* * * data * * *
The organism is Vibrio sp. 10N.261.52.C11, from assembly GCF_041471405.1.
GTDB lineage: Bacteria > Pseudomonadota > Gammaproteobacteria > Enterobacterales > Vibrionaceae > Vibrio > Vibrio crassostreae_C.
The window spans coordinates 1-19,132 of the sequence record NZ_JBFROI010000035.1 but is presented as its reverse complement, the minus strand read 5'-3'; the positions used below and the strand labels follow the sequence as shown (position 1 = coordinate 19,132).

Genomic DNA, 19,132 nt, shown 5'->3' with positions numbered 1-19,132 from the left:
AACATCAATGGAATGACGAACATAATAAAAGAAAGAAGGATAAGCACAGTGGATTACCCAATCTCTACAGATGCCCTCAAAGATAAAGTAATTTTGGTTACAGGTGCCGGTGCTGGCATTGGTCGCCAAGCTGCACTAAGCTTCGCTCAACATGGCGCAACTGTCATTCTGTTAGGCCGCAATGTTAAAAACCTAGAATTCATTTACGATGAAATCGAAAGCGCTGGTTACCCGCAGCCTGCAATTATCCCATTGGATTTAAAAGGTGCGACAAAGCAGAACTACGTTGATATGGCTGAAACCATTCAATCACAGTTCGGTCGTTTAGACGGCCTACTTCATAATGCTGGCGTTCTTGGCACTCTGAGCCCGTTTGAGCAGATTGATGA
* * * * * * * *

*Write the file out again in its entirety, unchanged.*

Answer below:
The organism is Vibrio sp. 10N.261.52.C11, from assembly GCF_041471405.1.
GTDB lineage: Bacteria > Pseudomonadota > Gammaproteobacteria > Enterobacterales > Vibrionaceae > Vibrio > Vibrio crassostreae_C.
The window spans coordinates 1-19,132 of the sequence record NZ_JBFROI010000035.1 but is presented as its reverse complement, the minus strand read 5'-3'; the positions used below and the strand labels follow the sequence as shown (position 1 = coordinate 19,132).

Genomic DNA, 19,132 nt, shown 5'->3' with positions numbered 1-19,132 from the left:
AACATCAATGGAATGACGAACATAATAAAAGAAAGAAGGATAAGCACAGTGGATTACCCAATCTCTACAGATGCCCTCAAAGATAAAGTAATTTTGGTTACAGGTGCCGGTGCTGGCATTGGTCGCCAAGCTGCACTAAGCTTCGCTCAACATGGCGCAACTGTCATTCTGTTAGGCCGCAATGTTAAAAACCTAGAATTCATTTACGATGAAATCGAAAGCGCTGGTTACCCGCAGCCTGCAATTATCCCATTGGATTTAAAAGGTGCGACAAAGCAGAACTACGTTGATATGGCTGAAACCATTCAATCACAGTTCGGTCGTTTAGACGGCCTACTTCATAATGCTGGCGTTCTTGGCACTCTGAGCCCGTTTGAGCAGATTGATGA